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Floral Inhibition of Biloxi Soybean During a 72-hour Cycle

Floral Inhibition of Biloxi Soybean During a 72-hour Cycle

Plant Physiology 42(11): 1511-1518

The inhibitory effect of light interruptions given during the photophobe phases of a 72-hour cycle was studied with Biloxi soybean [Glycine max (L.) Merr.]. The basic 72-hour cycle consisted of 8 hours of light followed by 64 hours of darkness and was repeated 7 times. Supplementary white light treatments given at the twenty-fourth and/or forty-eighth hour of the cycle (photophil phases) promoted the flowering levels of the controls and kept light treatments given at the most inhibitory points from inhibiting flowering completely. Such supplementary light treatments did not affect the time of maximum sensitivity to light interruptions. When 30-minute light breaks were used, maximum inhibition occurred at the 16-, 43-, and 63-hour points. The duration of the light breaks affected the time of maximum inhibition when given during the second photophobe phase. The time of maximum inhibition occurred earlier with 4-hour light breaks than with either 3-minute or 2-hour light interruptions.Three-minute red light interruptions produced essentially the same effect as 3-minute white light interruptions. Such treatments inhibited flowering completely in the first photophobe phase, inhibited flowering to only a small degree in the second photophobe phase, and inhibited flowering to an intermediate degree in the third photophobe phase. Far-red light interruptions strongly inhibited flowering in the first photophobe phase, especially when given early in the dark period. Three minutes of supplementary white light given at the twenty-fourth or forty-eighth hour of the cycle partially overcame the inhibitory effect of far-red light. Four hours of supplementary white light at these times completely overcame the far-red inhibition.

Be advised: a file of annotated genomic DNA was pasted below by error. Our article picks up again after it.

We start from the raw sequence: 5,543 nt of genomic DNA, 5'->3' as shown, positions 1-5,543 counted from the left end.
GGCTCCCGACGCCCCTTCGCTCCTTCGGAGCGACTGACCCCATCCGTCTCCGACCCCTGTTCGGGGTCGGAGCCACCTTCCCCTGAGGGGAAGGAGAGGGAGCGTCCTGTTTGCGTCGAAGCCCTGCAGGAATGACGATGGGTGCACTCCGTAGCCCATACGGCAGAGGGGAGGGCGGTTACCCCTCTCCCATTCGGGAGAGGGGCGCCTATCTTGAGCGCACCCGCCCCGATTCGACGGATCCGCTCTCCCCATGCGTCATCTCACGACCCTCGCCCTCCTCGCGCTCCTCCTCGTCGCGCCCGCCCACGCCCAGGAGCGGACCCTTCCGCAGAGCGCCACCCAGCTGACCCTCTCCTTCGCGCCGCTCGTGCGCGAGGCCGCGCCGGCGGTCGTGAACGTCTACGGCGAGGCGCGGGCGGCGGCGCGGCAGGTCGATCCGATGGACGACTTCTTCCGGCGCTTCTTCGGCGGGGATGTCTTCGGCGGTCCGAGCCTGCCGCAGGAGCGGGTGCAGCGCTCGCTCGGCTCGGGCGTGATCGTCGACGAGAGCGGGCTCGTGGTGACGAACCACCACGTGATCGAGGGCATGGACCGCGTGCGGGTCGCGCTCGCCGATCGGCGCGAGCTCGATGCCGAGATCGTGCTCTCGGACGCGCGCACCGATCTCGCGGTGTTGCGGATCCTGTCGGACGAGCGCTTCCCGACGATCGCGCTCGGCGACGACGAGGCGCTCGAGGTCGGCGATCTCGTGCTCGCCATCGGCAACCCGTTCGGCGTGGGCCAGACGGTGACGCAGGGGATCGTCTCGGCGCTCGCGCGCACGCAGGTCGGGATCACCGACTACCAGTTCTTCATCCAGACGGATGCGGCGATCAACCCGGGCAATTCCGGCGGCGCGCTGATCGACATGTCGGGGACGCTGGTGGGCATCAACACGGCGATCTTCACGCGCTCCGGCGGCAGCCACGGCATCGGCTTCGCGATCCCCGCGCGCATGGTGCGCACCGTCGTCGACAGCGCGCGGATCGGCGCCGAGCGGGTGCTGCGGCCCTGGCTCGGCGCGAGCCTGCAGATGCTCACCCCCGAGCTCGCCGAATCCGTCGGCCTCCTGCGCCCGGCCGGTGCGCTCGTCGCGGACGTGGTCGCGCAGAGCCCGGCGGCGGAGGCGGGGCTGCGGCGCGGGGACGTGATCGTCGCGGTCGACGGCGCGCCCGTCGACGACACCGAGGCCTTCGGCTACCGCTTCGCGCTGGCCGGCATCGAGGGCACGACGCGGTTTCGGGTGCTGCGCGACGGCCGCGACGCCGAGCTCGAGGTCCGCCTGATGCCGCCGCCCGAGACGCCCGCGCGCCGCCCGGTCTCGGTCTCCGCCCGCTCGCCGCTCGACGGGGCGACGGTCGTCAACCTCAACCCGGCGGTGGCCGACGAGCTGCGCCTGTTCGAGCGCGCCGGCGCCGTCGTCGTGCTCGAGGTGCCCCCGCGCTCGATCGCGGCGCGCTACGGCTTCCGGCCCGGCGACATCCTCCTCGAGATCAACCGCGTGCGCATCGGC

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Accession: 049091776

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PMID: 16656688

DOI: 10.1104/pp.42.11.1511

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